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LONDON (Reuters) - Ireland may try to impose losses on senior bondholders in two defunct lenders if they need more capital, the banking regulator said on Wednesday, potentially putting the country on a collision course with the ECB.
The Frankfurt-based European Central Bank, which is helping keep Irish lenders afloat, is opposed to Ireland hitting senior bondholders with any losses in case it sparks contagion within the euro zone, exacerbating the bloc's debt crisis.
Matthew Elderfield, head of financial regulation at Ireland's central bank, said the government accepted the ECB view that it should not impose losses on senior bondholders in the country's four remaining lenders, but Anglo Irish Bank and Irish Nationwide, which are being wound down, were being viewed differently.
"Anglo and INBS (Irish Nationwide Building Society) possibly something will happen in the future but for the principle four banks going forward the government's position is quite clear," Elderfield told a Reuters Newsmaker event on Wednesday.
Anglo Irish and Irish Nationwide are at the heart of Ireland's financial crisis, having swallowed over 34 billion euros ($49 billion) of capital between them, and Elderfield said any move to impose losses on their senior bondholders would be subject to consultation with the ECB.
"I do not think the Irish government would want to take action on its own," he said.
Ireland put a 70 billion euro price tag last week on bailing out its banks when the results of a new health check showed they required an additional 24 billion to protect them against future shocks.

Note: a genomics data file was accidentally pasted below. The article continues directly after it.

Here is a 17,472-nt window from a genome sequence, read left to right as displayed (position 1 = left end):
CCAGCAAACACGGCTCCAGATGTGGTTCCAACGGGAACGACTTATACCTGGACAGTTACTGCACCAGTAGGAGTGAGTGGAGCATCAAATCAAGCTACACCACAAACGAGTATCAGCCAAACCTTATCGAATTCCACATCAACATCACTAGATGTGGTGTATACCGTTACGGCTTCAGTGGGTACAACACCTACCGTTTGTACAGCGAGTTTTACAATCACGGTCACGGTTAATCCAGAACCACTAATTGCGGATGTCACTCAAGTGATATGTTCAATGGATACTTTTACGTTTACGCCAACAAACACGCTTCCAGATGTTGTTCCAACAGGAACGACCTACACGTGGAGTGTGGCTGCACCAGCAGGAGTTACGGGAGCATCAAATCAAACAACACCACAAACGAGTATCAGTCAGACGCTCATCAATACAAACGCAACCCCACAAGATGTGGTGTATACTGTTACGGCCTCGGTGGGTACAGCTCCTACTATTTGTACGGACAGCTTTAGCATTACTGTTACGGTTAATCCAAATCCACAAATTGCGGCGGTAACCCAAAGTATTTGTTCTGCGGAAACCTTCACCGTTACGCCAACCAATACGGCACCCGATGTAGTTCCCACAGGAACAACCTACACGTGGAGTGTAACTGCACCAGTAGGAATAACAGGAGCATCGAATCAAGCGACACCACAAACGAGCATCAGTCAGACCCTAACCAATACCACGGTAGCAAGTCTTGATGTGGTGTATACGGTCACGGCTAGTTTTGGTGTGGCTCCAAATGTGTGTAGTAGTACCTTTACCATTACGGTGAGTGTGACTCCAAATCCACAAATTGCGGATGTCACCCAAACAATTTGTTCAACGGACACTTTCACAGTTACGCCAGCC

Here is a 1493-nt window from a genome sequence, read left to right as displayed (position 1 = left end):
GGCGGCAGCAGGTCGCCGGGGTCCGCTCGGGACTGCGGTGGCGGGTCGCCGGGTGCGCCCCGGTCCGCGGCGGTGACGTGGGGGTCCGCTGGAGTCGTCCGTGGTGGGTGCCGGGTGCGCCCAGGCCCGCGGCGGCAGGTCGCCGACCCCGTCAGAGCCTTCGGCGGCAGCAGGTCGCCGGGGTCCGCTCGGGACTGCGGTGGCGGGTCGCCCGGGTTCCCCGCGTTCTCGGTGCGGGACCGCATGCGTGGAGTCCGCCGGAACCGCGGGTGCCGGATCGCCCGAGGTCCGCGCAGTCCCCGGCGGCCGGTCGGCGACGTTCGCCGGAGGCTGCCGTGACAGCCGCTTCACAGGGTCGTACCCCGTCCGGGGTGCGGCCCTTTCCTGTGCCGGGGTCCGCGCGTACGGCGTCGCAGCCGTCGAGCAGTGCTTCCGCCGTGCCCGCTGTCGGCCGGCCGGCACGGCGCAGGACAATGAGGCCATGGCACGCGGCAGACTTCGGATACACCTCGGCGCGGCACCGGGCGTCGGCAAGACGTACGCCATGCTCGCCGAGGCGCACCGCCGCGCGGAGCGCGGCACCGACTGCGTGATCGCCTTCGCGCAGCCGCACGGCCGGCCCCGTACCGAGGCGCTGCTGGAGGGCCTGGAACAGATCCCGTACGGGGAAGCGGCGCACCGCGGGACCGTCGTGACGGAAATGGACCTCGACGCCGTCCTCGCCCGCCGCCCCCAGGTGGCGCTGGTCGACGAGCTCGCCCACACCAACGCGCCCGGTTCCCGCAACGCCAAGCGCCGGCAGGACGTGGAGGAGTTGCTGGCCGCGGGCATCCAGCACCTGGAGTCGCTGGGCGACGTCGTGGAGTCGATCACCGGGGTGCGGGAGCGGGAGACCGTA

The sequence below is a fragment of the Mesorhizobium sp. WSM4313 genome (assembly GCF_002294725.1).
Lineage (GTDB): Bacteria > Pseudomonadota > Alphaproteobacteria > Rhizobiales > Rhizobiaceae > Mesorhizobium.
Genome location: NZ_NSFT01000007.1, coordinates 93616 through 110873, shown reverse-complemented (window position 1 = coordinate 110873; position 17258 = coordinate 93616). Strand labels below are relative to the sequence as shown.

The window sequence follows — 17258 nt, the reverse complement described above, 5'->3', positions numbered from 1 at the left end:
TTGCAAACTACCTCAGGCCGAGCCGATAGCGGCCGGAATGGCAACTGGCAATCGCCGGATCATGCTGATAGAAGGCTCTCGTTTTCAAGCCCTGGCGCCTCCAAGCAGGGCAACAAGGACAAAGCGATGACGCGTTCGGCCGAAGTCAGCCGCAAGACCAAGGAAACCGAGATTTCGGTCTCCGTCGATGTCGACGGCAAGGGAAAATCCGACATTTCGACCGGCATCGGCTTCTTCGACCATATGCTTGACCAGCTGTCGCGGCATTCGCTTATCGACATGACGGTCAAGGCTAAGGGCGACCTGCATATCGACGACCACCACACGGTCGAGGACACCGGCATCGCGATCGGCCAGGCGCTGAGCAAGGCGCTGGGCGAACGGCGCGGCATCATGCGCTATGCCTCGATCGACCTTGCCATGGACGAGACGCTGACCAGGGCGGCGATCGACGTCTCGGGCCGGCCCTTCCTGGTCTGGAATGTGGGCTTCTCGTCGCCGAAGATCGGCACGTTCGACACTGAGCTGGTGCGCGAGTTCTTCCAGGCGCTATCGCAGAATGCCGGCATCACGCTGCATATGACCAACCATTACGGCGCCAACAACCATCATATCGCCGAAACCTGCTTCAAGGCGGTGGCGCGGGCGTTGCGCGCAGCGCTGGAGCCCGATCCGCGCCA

Elderfield signaled there would be an announcement within 10 days about the timetable for capital raisings at the four main banks being kept afloat and merged into two.
Authorities are considering whether there should be a common timeline for capital raising or a staggered one tailored to the different banks, he said.
Ireland's stress test of its banks is seen as tougher than a similar exercise being conducted by the European Union on 90 banks across the bloc.
Elderfield said the Irish tests needed to be rigorous to overcome market skepticism after four previous attempts to recapitalize the banks failed to draw an end to the crisis.
"Ireland is in a class of its own I am afraid. It is probably going to set a record for the worst banking crisis or close to it, the top two or three, and there is still a long way to go."
While concerns about the sector's level of capital should abate over the next 12 months, Elderfield said the process of shrinking their assets and improving their funding base would take much longer. "That is a project that will take years."
Elderfield said he will be far more intrusive in the banking sector in future. In particular, there will be regular checks on how much liquidity or cash-like assets banks have to ride out short-term turbulence in markets.
Irish banks will have to submit a "detailed point-in-time liquidity profile" every quarter starting at the end of June.
Ireland's financial crisis was not solely caused by weak international bank capital and liquidity standards, he said.
"There were home grown elements too, where it is important that the central bank is prepared to act with more rigorous standards than prevail internationally," Elderfield said.
(Reporting by Carmel Crimmins and Huw Jones; Editing by Hans Peters and Dan Lalor)
$1 = 0.7050 euro